The uniqueness of cubism was largely due to its tendency to view a subject from multiple perspectives, leading to a distorted work of art. In Cubism, objects were first broken down and the then re-assembled in abstract form upon analysis. Cubists used multiple viewpoints in order to represent the subject in a broader contest.

The surfaces of dissected objects intersected at random angles. Another distinct feature in cubist work of art was the tendency of the background and object planes to interpenetrate one another. This led to a thin ambiguous space that distinguished Cubism work of art from other works of art.

Cubism was developed in two major phases resulting in the two major branches of Cubism. These include analytic and synthetic cubism. Analytic cubism was developed between 1007 and 1911. Most of it was from Picasso and Braque’s works. The second phase of development of cubism lasted from 1911 to 1919 leading to Synthetic cubism. Analytic cubism was the first form and the foundation of cubism.

Natural forms drawn in elementary geometric parts characterized analytic cubism. Analytic Cubism analyzed natural forms breaking them down to basic parts. They did not use color in their paintings except for monochromatic scheme mostly involving blue, grew and ochre.

The analysts focused more on basic geometric forms derived from the natural forms, rather than color (Gantefuhrer-Trier & Grosenick 91). In this first phase of cubism, Pablo Picasso and Georges Braque’s works of art were almost related. Later, the cubist artists led by Pablo Picasso and Georges Braque adopted abstraction where they would create works of art that were highly detached from reality.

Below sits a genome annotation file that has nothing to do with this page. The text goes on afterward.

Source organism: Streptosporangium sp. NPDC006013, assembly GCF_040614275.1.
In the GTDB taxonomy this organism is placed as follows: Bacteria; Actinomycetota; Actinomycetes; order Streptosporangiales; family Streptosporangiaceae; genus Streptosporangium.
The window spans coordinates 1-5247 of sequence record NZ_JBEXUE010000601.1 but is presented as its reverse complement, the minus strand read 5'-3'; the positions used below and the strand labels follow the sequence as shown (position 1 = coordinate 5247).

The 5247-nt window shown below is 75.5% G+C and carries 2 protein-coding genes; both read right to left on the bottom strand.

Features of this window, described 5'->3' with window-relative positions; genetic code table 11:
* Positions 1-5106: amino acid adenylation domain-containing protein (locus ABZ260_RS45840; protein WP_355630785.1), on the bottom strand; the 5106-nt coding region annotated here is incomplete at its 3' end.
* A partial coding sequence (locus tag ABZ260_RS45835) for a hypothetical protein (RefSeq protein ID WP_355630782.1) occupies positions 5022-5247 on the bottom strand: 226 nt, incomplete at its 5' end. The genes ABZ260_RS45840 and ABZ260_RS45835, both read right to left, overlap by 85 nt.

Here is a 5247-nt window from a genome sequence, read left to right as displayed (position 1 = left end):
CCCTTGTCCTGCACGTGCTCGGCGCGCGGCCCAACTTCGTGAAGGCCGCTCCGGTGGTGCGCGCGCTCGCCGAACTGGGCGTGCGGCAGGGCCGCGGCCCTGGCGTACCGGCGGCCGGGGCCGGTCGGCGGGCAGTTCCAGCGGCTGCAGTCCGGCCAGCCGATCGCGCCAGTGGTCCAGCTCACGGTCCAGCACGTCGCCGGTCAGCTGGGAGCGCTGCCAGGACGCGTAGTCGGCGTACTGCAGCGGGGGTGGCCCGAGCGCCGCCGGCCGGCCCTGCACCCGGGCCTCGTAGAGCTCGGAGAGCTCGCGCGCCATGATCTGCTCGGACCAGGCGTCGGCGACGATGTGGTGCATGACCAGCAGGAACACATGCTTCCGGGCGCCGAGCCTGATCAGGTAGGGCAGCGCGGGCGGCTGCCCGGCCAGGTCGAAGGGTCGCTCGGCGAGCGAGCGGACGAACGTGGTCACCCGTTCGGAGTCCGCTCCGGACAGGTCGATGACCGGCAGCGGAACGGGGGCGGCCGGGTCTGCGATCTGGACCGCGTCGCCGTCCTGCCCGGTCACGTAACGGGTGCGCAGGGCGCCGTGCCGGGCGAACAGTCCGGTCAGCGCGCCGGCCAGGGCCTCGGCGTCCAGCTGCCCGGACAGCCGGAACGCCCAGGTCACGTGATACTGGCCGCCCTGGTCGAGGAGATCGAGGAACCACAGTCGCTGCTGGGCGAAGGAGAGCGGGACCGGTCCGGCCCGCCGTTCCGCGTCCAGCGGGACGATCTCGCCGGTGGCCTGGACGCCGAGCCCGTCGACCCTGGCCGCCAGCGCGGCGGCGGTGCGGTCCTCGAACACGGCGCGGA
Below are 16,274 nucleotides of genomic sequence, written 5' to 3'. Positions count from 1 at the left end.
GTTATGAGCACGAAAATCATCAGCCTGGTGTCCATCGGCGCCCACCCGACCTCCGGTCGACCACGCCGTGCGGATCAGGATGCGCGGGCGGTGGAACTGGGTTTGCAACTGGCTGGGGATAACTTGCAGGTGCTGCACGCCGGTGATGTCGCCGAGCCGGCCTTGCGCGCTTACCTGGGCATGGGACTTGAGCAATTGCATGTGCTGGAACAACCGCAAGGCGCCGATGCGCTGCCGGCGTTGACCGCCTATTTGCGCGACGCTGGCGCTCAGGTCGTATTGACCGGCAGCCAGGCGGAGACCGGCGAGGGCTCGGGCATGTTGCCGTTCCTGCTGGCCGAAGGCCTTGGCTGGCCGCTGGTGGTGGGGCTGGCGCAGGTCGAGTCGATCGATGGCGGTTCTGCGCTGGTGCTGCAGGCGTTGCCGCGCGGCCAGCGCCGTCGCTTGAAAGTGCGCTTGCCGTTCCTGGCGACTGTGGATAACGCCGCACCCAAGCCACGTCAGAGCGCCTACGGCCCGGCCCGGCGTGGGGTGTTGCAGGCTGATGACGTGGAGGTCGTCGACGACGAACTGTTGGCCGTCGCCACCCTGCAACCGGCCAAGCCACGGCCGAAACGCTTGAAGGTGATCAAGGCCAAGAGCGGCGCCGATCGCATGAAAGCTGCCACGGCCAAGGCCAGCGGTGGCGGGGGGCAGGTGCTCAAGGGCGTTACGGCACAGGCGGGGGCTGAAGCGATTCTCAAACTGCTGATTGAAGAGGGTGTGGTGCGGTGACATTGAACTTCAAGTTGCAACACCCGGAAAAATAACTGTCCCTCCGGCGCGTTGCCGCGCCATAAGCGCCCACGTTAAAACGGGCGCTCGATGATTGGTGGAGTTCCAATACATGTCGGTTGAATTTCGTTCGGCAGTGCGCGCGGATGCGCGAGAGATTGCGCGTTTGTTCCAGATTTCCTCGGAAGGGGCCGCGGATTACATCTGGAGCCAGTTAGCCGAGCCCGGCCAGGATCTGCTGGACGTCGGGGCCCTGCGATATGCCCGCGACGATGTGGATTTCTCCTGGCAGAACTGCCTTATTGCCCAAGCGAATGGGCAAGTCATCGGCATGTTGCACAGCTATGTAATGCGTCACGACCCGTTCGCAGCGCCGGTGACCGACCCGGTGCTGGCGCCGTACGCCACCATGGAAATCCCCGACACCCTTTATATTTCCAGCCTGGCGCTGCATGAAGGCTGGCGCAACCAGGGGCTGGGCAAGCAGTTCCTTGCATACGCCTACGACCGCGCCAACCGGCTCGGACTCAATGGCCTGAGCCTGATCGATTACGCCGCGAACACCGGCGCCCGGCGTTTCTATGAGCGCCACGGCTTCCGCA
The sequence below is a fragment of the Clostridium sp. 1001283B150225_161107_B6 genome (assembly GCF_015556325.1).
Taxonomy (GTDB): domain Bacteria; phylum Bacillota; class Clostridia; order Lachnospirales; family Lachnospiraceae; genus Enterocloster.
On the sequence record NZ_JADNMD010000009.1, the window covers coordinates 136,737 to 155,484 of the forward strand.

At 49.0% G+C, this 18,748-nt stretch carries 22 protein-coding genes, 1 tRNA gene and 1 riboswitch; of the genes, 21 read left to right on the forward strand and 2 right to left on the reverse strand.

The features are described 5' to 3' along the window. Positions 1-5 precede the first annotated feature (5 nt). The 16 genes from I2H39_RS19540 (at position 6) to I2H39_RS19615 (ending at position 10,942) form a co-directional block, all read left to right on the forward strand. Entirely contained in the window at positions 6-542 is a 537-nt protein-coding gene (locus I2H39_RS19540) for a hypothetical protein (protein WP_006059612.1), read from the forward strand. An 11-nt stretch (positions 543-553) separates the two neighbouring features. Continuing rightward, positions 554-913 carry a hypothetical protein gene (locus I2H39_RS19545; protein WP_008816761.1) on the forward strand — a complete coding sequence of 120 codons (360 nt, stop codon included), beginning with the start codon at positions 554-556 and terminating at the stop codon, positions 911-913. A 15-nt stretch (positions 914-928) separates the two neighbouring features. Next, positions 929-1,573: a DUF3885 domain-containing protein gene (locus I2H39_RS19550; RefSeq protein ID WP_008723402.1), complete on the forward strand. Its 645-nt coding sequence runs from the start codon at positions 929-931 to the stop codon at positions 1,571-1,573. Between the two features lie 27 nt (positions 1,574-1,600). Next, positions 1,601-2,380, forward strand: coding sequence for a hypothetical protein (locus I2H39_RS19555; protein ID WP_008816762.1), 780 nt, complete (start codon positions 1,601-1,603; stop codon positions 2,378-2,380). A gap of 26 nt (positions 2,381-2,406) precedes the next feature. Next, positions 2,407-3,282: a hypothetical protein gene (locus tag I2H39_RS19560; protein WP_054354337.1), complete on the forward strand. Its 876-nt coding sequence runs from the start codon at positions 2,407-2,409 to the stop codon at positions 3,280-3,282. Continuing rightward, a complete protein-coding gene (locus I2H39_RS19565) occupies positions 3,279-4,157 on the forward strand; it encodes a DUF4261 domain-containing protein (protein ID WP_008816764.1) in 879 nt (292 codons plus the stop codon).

The second phase of cubism movement- synthetic cubism- was a development from the analytic cubism. Unlike Analytic Cubism that was more intellectual than decorative, Synthetic Cubism tended to add decorations. Synthetic cubism movement took place between 1912 and 1919 led Pablo, Juan Gris, Braque among other artists.

Synthetic cubism was characterized by distinct features such collage elements, and diverse texture. ‘Still Life with Chair-caning’, by Pablo Picasso is considered the pioneer work of art in this movement. While analytic cubism entailed breaking down of subject in to different forms, synthetic cubism entailed more of bringing several objects together. As aforementioned, cubism was a sharp breakaway from conventional styles.

Abstract Expressionism

Also referred to as New York School of art, Abstract Expressionism was an art movement that took place in United States leading to a great change in art. The term ‘Abstract Expressionism’ is used to represent the style’s tendency to used abstract forms and express emotion (Hess 32).